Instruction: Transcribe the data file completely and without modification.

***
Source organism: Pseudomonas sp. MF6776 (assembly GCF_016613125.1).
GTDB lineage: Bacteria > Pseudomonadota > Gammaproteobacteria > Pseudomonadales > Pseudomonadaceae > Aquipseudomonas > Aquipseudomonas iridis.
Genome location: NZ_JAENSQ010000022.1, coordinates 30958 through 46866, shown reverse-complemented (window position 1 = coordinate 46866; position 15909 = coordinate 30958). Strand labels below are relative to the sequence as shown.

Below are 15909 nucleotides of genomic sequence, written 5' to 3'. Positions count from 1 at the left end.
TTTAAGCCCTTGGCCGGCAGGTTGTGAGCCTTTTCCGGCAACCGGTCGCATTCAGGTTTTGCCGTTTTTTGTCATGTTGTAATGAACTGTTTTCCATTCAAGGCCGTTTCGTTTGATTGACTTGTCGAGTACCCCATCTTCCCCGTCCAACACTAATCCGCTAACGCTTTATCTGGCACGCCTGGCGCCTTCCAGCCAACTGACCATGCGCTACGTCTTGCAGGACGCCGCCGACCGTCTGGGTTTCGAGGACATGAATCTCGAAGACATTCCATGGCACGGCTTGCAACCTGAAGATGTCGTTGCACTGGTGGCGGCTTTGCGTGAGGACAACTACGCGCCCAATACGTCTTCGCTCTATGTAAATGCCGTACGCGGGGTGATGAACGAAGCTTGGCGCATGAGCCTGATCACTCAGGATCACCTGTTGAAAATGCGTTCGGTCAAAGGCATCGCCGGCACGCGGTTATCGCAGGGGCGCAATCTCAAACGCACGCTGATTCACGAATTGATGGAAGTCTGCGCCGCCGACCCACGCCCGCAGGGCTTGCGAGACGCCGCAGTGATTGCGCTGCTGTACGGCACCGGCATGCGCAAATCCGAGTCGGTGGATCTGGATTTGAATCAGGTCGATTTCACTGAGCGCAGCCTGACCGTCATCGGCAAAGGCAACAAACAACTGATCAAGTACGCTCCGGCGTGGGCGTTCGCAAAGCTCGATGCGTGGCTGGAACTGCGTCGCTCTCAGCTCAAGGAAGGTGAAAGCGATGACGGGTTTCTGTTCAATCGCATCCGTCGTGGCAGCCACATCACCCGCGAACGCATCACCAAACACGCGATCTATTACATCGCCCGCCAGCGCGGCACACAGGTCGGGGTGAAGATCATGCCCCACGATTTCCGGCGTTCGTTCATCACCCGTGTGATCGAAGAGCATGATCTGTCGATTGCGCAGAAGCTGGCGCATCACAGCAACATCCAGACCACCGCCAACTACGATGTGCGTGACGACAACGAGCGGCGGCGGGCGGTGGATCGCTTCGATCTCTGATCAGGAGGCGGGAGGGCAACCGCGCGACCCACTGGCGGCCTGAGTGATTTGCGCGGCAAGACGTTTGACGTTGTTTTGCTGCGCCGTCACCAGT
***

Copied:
Source organism: Pseudomonas sp. MF6776 (assembly GCF_016613125.1).
GTDB lineage: Bacteria > Pseudomonadota > Gammaproteobacteria > Pseudomonadales > Pseudomonadaceae > Aquipseudomonas > Aquipseudomonas iridis.
Genome location: NZ_JAENSQ010000022.1, coordinates 30958 through 46866, shown reverse-complemented (window position 1 = coordinate 46866; position 15909 = coordinate 30958). Strand labels below are relative to the sequence as shown.

Below are 15909 nucleotides of genomic sequence, written 5' to 3'. Positions count from 1 at the left end.
TTTAAGCCCTTGGCCGGCAGGTTGTGAGCCTTTTCCGGCAACCGGTCGCATTCAGGTTTTGCCGTTTTTTGTCATGTTGTAATGAACTGTTTTCCATTCAAGGCCGTTTCGTTTGATTGACTTGTCGAGTACCCCATCTTCCCCGTCCAACACTAATCCGCTAACGCTTTATCTGGCACGCCTGGCGCCTTCCAGCCAACTGACCATGCGCTACGTCTTGCAGGACGCCGCCGACCGTCTGGGTTTCGAGGACATGAATCTCGAAGACATTCCATGGCACGGCTTGCAACCTGAAGATGTCGTTGCACTGGTGGCGGCTTTGCGTGAGGACAACTACGCGCCCAATACGTCTTCGCTCTATGTAAATGCCGTACGCGGGGTGATGAACGAAGCTTGGCGCATGAGCCTGATCACTCAGGATCACCTGTTGAAAATGCGTTCGGTCAAAGGCATCGCCGGCACGCGGTTATCGCAGGGGCGCAATCTCAAACGCACGCTGATTCACGAATTGATGGAAGTCTGCGCCGCCGACCCACGCCCGCAGGGCTTGCGAGACGCCGCAGTGATTGCGCTGCTGTACGGCACCGGCATGCGCAAATCCGAGTCGGTGGATCTGGATTTGAATCAGGTCGATTTCACTGAGCGCAGCCTGACCGTCATCGGCAAAGGCAACAAACAACTGATCAAGTACGCTCCGGCGTGGGCGTTCGCAAAGCTCGATGCGTGGCTGGAACTGCGTCGCTCTCAGCTCAAGGAAGGTGAAAGCGATGACGGGTTTCTGTTCAATCGCATCCGTCGTGGCAGCCACATCACCCGCGAACGCATCACCAAACACGCGATCTATTACATCGCCCGCCAGCGCGGCACACAGGTCGGGGTGAAGATCATGCCCCACGATTTCCGGCGTTCGTTCATCACCCGTGTGATCGAAGAGCATGATCTGTCGATTGCGCAGAAGCTGGCGCATCACAGCAACATCCAGACCACCGCCAACTACGATGTGCGTGACGACAACGAGCGGCGGCGGGCGGTGGATCGCTTCGATCTCTGATCAGGAGGCGGGAGGGCAACCGCGCGACCCACTGGCGGCCTGAGTGATTTGCGCGGCAAGACGTTTGACGTTGTTTTGCTGCGCCGTCACCAGT